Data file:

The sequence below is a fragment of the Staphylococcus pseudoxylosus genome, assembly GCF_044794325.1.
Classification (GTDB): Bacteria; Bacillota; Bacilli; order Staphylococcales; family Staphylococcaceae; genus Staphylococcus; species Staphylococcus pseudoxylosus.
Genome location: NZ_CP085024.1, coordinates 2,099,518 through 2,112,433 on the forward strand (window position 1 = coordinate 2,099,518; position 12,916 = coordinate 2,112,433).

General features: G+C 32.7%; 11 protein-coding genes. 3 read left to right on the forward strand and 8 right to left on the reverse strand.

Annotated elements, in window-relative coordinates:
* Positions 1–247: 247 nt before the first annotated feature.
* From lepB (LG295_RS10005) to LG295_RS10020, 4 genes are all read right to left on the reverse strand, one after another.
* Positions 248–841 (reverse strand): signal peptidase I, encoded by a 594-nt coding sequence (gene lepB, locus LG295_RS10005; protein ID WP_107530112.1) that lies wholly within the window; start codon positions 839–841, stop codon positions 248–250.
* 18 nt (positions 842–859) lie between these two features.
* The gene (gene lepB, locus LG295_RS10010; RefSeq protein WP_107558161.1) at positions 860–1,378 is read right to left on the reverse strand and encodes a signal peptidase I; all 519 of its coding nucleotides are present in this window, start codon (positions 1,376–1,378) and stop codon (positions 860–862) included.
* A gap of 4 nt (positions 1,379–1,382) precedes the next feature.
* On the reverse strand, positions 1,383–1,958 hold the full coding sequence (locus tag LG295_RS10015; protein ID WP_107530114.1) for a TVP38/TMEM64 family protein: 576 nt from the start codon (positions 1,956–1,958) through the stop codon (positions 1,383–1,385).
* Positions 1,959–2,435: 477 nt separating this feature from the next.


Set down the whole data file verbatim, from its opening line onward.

The sequence below is a fragment of the Staphylococcus pseudoxylosus genome, assembly GCF_044794325.1.
Classification (GTDB): Bacteria; Bacillota; Bacilli; order Staphylococcales; family Staphylococcaceae; genus Staphylococcus; species Staphylococcus pseudoxylosus.
Genome location: NZ_CP085024.1, coordinates 2,099,518 through 2,112,433 on the forward strand (window position 1 = coordinate 2,099,518; position 12,916 = coordinate 2,112,433).

General features: G+C 32.7%; 11 protein-coding genes. 3 read left to right on the forward strand and 8 right to left on the reverse strand.

Annotated elements, in window-relative coordinates:
* Positions 1–247: 247 nt before the first annotated feature.
* From lepB (LG295_RS10005) to LG295_RS10020, 4 genes are all read right to left on the reverse strand, one after another.
* Positions 248–841 (reverse strand): signal peptidase I, encoded by a 594-nt coding sequence (gene lepB, locus LG295_RS10005; protein ID WP_107530112.1) that lies wholly within the window; start codon positions 839–841, stop codon positions 248–250.
* 18 nt (positions 842–859) lie between these two features.
* The gene (gene lepB, locus LG295_RS10010; RefSeq protein WP_107558161.1) at positions 860–1,378 is read right to left on the reverse strand and encodes a signal peptidase I; all 519 of its coding nucleotides are present in this window, start codon (positions 1,376–1,378) and stop codon (positions 860–862) included.
* A gap of 4 nt (positions 1,379–1,382) precedes the next feature.
* On the reverse strand, positions 1,383–1,958 hold the full coding sequence (locus tag LG295_RS10015; protein ID WP_107530114.1) for a TVP38/TMEM64 family protein: 576 nt from the start codon (positions 1,956–1,958) through the stop codon (positions 1,383–1,385).
* Positions 1,959–2,435: 477 nt separating this feature from the next.